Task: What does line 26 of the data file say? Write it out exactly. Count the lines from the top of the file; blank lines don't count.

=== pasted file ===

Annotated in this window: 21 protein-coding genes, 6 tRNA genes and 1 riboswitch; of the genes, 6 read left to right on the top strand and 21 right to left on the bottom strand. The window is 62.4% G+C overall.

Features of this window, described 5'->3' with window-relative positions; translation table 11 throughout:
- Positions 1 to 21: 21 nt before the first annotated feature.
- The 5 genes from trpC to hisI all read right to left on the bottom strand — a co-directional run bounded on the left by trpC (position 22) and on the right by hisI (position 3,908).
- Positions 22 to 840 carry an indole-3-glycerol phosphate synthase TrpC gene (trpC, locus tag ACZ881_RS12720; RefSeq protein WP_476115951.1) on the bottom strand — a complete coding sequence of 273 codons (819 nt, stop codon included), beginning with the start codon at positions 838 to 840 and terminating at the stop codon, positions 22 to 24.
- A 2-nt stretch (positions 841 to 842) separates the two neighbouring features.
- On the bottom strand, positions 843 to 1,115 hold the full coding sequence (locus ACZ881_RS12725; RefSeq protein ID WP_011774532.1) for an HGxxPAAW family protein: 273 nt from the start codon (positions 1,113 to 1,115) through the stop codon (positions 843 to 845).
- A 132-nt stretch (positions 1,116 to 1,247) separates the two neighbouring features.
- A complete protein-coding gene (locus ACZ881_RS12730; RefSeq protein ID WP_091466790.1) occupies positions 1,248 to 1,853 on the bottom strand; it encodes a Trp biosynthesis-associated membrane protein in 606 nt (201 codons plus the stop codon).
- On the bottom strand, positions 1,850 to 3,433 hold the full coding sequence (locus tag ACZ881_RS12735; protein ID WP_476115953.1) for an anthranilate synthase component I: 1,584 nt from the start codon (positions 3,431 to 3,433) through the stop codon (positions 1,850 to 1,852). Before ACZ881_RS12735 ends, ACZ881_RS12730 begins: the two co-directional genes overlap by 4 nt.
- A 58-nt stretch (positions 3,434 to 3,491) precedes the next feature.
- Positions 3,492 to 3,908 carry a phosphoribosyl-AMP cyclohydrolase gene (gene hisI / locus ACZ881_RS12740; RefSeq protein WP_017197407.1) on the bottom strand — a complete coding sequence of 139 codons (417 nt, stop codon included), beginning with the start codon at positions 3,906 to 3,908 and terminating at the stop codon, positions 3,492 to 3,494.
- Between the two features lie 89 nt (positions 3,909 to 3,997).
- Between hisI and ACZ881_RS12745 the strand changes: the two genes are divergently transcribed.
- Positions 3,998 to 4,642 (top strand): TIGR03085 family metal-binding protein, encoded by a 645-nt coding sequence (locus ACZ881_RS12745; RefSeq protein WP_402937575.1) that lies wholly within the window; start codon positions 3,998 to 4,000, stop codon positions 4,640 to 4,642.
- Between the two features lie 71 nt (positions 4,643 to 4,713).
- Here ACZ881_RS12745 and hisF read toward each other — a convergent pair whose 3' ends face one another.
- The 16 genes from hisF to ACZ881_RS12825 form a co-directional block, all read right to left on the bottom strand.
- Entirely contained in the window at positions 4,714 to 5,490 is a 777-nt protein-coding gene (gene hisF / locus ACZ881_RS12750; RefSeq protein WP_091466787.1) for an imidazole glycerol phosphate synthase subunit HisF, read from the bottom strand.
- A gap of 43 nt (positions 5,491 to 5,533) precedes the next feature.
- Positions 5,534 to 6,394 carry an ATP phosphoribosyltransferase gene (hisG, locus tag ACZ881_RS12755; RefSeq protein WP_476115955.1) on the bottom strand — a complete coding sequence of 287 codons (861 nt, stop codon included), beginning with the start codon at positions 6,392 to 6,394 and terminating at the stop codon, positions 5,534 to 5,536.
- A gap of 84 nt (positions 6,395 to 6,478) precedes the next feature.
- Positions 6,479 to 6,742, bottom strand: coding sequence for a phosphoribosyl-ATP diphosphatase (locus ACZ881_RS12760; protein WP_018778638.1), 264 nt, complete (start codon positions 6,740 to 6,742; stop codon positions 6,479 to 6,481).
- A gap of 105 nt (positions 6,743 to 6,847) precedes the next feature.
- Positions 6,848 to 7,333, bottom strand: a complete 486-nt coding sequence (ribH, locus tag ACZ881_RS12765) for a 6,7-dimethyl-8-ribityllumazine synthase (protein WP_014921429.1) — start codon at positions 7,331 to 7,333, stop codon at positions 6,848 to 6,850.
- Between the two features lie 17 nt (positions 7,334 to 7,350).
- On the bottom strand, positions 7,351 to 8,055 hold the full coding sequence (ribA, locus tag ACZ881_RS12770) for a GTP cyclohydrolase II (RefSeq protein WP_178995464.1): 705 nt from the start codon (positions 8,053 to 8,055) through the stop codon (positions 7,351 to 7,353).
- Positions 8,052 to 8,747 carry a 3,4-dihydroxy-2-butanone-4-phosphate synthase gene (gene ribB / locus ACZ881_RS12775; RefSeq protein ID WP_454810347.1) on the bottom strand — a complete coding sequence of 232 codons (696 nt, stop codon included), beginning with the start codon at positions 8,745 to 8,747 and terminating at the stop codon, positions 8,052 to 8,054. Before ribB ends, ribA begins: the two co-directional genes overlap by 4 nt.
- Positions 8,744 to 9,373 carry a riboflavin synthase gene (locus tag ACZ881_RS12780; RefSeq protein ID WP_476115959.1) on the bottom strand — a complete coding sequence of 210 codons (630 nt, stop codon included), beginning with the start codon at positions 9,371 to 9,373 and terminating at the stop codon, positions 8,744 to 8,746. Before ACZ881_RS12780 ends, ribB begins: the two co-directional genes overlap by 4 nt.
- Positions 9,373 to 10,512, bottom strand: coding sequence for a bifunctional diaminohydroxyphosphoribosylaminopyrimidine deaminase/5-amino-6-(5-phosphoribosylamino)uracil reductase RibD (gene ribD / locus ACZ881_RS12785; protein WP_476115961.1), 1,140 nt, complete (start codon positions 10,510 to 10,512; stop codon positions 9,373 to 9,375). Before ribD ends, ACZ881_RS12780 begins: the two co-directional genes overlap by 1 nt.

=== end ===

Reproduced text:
- Between the two features lie 17 nt (positions 7,334 to 7,350).